Doctoral Dissertations


Robert Fisher

Date of Award


Degree Type


Degree Name

Doctor of Philosophy



Major Professor

William S. Verplanck


The results of laboratory studies of cigarette smoking are of questionable value if the experimental smoking patterns are not like those of "real world" smoking. For instance, the amount of tar, nicotine and hazardous gases collected by a smoking machine may not reflect the amount smokers are actually exposed to unless the machine is programmed to smoke as do people in ordinary, day-to-day situations. Whether or not this is the case for any given laboratory study is not readily apparent due to a shortage of information on naturally occurring smoking patterns. As a step to remedy this problem, a naturalistic observational study was carried out to collect normative data on the smoking patterns of cigarette smokers in everyday settings.

Over a one year period, 200 smokers, in two cafeterias, a university student center, two restaurant lounges, and at a baseball park, were observed smoking one cigarette each, from light-up to extinguishing. The observations were unobtrusive, that is, the smokers were unaware they were being observed. The microphone on a microcassette recorder was tapped once for the onset of each puff, inhale and exhale, and for the offset of each exhale. The recordings were later timed with stopwatches to give a continuous running record of the various elements of the entire smoking episode. Records were also kept of the brand of the cigarette, of the sex and estimated age and weight' of the smoker, and a number of other smoker and situational variables.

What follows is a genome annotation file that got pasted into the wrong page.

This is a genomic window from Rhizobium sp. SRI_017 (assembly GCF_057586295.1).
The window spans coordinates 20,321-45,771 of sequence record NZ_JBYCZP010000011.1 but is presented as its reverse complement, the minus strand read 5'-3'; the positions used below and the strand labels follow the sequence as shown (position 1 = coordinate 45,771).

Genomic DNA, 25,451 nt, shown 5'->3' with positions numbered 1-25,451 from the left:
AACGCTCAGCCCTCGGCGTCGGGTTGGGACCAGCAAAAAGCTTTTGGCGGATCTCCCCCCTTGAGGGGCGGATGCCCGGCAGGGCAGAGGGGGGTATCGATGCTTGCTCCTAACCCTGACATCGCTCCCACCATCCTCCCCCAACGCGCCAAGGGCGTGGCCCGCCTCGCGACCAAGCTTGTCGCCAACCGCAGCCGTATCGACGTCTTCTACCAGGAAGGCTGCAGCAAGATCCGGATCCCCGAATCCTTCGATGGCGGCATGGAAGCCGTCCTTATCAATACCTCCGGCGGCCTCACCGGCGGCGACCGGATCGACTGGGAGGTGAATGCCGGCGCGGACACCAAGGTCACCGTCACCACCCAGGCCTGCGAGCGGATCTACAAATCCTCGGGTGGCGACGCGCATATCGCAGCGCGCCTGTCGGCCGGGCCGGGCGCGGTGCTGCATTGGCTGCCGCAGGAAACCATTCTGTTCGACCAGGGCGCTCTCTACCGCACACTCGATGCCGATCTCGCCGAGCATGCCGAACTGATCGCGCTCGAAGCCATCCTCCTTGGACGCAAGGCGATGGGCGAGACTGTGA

The normative data are presented by way of a table of descriptive statistics and a visual display of the distribution of scores for each of eight smoking parameters: Number of puffs; mean durations for puffs, inhales, exhales, combined puff-inhale-exhales, and intervals between puffs; and total puff-inhale-exhale and episode durations. The data suggest that a number of laboratory studies have used smoking patterns which are at variance with how a majority of people actually smoke. This includes the smoking machine settings used to measure the Federal Trade Commission published tar and nicotine deliveries of commercially available cigarettes. The normative data presented in this study can be of help to laboratory investigators who want to improve the external validity of their studies by using smoking patterns that better reflect those of "real world" smoking.

Also, a number of results are consistent with the hypothesis that nicotine plays an important role in smoking; 199 out of the 200 smokers inhaled the smoke from the cigarette, the inhale-exhale patterns were what would be expected of smoking-to-get-nicotine, many smokers compensated for falling short on one measure of smoke exposure by scoring higher on another, for most smokers there was a minimum level for several measures of smoke exposure, and smokers of cigarettes with low nicotine ratings smoked differently than smokers of cigarettes with high nicotine ratings.

And lastly, smokers were classified, in terms of how they smoked a single cigarette, into four groups: "Light" smokers (13%), most of whom appeared to be novices; ''average" smokers (74%), who were very similar in smoking patterns; "heavy" smokers (9%), who scored slightly higher than the "average" smoker on one or more parameters; and "atypical" smokers (4%), who were extreme on one or more parameters.

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